They practice different faiths and are representative of all segments of our society. They come from all walks of life and all races. They all share a common trait.
They are, and were, willing to step up and fight to preserve our freedoms. I'm talking about the basic freedoms enjoyed by all of us.
Of course, I am talking about our local veterans.
As Veterans Day is today, please take a few moments to remember those who have served and those who continue to serve. It's the least we can do.
For generations, these brave veterans have been willing to put their lives on hold - and even pay the ultimate sacrifice - so that we may enjoy the freedoms we have. And don't forget the families of the veterans. They pay a price, too.
American men and women have fought many battles. Over the years, the locations have changed many times. We must always remember the sacrifices they have made in those places so far away.
The Tribune Chronicle coordinated several activities on Saturday, including a performance by the 338th U.S. Army Reserve Band, the annual parade and for this year, as part of the newspaper's observance of 200 years of newspapers in Trumbull County, a coffee-table book featuring stories about our local veterans is being offered.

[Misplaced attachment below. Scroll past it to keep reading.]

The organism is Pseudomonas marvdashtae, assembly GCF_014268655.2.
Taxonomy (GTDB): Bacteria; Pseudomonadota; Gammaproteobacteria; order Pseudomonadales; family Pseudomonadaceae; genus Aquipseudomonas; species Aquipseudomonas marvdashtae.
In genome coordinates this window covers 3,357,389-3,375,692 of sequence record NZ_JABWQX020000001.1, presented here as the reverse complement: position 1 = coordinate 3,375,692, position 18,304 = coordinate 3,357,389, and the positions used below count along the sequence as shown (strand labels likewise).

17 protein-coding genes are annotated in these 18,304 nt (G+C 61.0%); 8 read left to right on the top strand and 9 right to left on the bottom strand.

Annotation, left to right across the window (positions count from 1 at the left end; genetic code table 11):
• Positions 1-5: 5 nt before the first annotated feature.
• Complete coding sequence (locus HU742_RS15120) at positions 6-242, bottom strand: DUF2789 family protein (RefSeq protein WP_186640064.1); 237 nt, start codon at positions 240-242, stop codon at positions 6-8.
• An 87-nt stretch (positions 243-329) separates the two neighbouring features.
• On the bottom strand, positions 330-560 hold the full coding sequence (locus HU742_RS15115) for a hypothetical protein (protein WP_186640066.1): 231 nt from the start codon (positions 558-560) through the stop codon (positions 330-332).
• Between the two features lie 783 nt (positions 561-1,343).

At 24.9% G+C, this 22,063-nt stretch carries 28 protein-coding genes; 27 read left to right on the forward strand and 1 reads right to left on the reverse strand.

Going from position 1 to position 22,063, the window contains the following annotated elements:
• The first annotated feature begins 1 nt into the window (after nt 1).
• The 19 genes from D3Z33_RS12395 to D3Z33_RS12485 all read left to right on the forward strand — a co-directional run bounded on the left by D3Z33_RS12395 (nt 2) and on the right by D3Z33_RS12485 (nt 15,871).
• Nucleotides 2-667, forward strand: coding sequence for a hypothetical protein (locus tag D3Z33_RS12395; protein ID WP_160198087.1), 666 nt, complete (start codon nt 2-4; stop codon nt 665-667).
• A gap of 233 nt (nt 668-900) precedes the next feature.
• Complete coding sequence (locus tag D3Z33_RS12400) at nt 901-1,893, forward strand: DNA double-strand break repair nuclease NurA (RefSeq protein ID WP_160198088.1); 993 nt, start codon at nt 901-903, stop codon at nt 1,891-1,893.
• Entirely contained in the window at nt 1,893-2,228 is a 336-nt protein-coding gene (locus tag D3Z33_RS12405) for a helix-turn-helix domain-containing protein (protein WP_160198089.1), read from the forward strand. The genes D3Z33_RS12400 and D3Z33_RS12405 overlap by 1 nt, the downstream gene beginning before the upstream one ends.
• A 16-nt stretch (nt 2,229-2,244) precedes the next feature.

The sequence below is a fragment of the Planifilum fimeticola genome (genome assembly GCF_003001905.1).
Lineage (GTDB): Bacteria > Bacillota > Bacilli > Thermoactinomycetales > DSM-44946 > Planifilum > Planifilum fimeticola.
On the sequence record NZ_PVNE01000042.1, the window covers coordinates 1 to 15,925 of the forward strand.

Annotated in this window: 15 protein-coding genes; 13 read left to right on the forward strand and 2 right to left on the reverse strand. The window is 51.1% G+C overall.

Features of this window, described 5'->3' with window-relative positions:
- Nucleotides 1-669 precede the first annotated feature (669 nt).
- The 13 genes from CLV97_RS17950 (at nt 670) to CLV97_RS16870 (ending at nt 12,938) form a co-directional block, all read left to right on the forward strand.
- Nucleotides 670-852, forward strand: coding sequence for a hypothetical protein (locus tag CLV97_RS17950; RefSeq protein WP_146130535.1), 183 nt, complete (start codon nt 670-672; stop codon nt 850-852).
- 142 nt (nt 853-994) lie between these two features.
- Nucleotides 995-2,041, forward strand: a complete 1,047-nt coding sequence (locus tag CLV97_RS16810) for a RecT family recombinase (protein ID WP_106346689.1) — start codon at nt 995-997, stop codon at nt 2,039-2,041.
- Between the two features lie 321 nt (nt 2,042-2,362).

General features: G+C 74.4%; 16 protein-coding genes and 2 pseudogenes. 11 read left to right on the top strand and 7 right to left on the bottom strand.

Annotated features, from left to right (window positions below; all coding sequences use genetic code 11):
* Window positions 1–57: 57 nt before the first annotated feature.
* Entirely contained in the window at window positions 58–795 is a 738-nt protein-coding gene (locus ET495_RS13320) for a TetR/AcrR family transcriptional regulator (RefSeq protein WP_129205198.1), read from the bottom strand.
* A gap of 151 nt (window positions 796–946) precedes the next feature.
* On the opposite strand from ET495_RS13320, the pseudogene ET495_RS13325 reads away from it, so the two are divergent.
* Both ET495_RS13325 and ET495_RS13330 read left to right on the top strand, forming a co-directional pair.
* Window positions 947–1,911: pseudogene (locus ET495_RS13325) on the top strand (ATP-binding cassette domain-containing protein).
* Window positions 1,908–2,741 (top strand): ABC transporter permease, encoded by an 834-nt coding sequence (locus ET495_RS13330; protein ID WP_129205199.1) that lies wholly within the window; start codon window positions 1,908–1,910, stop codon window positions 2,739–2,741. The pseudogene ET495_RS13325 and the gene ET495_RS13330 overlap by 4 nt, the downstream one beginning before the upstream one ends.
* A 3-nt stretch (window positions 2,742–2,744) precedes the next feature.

The citizens of this area have a duty to remember those who served and continue to support those who currently are serving. Take time today to thank them. Shake the hand of a veteran and let him or her know that we are grateful for all they have done. It's not just the patriotic thing to do. It's the right thing to do.
I recently received a poem, submitted by a person named Paul R. Lawson of McDonald. I don't know him and he doesn't say whether he wrote it or not, but I like it and have been saving it to be printed today. Here it is:
Profile of a Hero
''God blessed the soldier who went to war,
Came back to society and spoke of it no more,
He protected America with blood, sweat, and tears,
And made it a point to receive no cheers,
His rank he achieved with knowledge and skill,
And retired it in a closet to work in a mill,
Silver stars were pinned upon his chest,
But in church he looks like all the rest,
God blessed this soldier who holds it all within,
He felt it was his duty to just defend,
To the grave he shall carry it; the demons of war,
And keep it silent evermore,
Real heroes walk amongst us from time to time,
But you will not recognize them for they will decline,
God Bless You Soldier, Evermore!''
In a postscript to his note, Mr. Lawson wrote, ''Please do not edit or change poem wording. Thank you.''
Mr. Lawson, I wouldn't think of it.
Robinson is the editor of the Tribune Chronicle. He can be reached at firstname.lastname@example.org.